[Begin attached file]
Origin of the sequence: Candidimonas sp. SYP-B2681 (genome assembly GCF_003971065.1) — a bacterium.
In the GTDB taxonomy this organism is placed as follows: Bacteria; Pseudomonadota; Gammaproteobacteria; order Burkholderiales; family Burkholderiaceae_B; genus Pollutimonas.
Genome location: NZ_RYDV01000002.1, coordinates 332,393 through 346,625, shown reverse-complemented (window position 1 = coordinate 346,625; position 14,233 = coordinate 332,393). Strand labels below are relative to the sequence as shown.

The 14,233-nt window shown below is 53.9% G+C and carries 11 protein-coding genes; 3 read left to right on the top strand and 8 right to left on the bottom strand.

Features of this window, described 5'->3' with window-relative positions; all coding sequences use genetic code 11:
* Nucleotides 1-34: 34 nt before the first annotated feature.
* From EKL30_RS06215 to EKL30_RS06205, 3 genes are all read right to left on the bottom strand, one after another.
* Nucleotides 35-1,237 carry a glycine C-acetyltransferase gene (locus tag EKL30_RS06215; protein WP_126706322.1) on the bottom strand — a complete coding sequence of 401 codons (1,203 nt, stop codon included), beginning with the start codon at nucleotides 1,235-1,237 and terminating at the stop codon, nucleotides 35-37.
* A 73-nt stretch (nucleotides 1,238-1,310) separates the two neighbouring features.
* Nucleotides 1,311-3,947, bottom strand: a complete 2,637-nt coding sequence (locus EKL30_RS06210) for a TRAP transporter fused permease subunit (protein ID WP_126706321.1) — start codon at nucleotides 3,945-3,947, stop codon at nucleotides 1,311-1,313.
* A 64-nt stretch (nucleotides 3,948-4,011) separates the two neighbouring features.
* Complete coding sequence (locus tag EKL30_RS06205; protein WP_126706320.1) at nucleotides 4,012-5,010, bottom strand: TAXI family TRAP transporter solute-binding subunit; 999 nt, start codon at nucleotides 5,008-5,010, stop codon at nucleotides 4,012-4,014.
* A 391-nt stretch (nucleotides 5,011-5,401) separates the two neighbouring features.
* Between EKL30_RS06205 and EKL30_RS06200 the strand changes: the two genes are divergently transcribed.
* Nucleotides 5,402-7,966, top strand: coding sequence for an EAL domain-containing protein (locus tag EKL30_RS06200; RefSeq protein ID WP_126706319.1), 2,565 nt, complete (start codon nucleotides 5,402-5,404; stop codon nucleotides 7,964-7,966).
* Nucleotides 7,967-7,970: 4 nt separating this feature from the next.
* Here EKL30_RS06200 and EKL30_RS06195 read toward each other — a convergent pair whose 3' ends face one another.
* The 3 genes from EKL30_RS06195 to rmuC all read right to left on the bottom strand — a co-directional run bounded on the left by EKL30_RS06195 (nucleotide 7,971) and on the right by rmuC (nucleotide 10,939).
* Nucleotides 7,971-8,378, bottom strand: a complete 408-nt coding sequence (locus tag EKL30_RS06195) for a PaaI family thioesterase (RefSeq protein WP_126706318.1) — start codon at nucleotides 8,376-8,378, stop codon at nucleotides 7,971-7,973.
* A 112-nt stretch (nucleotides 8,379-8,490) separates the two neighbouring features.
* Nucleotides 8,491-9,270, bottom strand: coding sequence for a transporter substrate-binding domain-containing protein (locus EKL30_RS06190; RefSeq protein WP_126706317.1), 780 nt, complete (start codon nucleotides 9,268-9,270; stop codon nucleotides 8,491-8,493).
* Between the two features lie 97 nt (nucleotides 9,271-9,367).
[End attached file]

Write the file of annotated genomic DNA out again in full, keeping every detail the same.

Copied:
Origin of the sequence: Candidimonas sp. SYP-B2681 (genome assembly GCF_003971065.1) — a bacterium.
In the GTDB taxonomy this organism is placed as follows: Bacteria; Pseudomonadota; Gammaproteobacteria; order Burkholderiales; family Burkholderiaceae_B; genus Pollutimonas.
Genome location: NZ_RYDV01000002.1, coordinates 332,393 through 346,625, shown reverse-complemented (window position 1 = coordinate 346,625; position 14,233 = coordinate 332,393). Strand labels below are relative to the sequence as shown.

The 14,233-nt window shown below is 53.9% G+C and carries 11 protein-coding genes; 3 read left to right on the top strand and 8 right to left on the bottom strand.

Features of this window, described 5'->3' with window-relative positions; all coding sequences use genetic code 11:
* Nucleotides 1-34: 34 nt before the first annotated feature.
* From EKL30_RS06215 to EKL30_RS06205, 3 genes are all read right to left on the bottom strand, one after another.
* Nucleotides 35-1,237 carry a glycine C-acetyltransferase gene (locus tag EKL30_RS06215; protein WP_126706322.1) on the bottom strand — a complete coding sequence of 401 codons (1,203 nt, stop codon included), beginning with the start codon at nucleotides 1,235-1,237 and terminating at the stop codon, nucleotides 35-37.
* A 73-nt stretch (nucleotides 1,238-1,310) separates the two neighbouring features.
* Nucleotides 1,311-3,947, bottom strand: a complete 2,637-nt coding sequence (locus EKL30_RS06210) for a TRAP transporter fused permease subunit (protein ID WP_126706321.1) — start codon at nucleotides 3,945-3,947, stop codon at nucleotides 1,311-1,313.
* A 64-nt stretch (nucleotides 3,948-4,011) separates the two neighbouring features.
* Complete coding sequence (locus tag EKL30_RS06205; protein WP_126706320.1) at nucleotides 4,012-5,010, bottom strand: TAXI family TRAP transporter solute-binding subunit; 999 nt, start codon at nucleotides 5,008-5,010, stop codon at nucleotides 4,012-4,014.
* A 391-nt stretch (nucleotides 5,011-5,401) separates the two neighbouring features.
* Between EKL30_RS06205 and EKL30_RS06200 the strand changes: the two genes are divergently transcribed.
* Nucleotides 5,402-7,966, top strand: coding sequence for an EAL domain-containing protein (locus tag EKL30_RS06200; RefSeq protein ID WP_126706319.1), 2,565 nt, complete (start codon nucleotides 5,402-5,404; stop codon nucleotides 7,964-7,966).
* Nucleotides 7,967-7,970: 4 nt separating this feature from the next.
* Here EKL30_RS06200 and EKL30_RS06195 read toward each other — a convergent pair whose 3' ends face one another.
* The 3 genes from EKL30_RS06195 to rmuC all read right to left on the bottom strand — a co-directional run bounded on the left by EKL30_RS06195 (nucleotide 7,971) and on the right by rmuC (nucleotide 10,939).
* Nucleotides 7,971-8,378, bottom strand: a complete 408-nt coding sequence (locus tag EKL30_RS06195) for a PaaI family thioesterase (RefSeq protein WP_126706318.1) — start codon at nucleotides 8,376-8,378, stop codon at nucleotides 7,971-7,973.
* A 112-nt stretch (nucleotides 8,379-8,490) separates the two neighbouring features.
* Nucleotides 8,491-9,270, bottom strand: coding sequence for a transporter substrate-binding domain-containing protein (locus EKL30_RS06190; RefSeq protein WP_126706317.1), 780 nt, complete (start codon nucleotides 9,268-9,270; stop codon nucleotides 8,491-8,493).
* Between the two features lie 97 nt (nucleotides 9,271-9,367).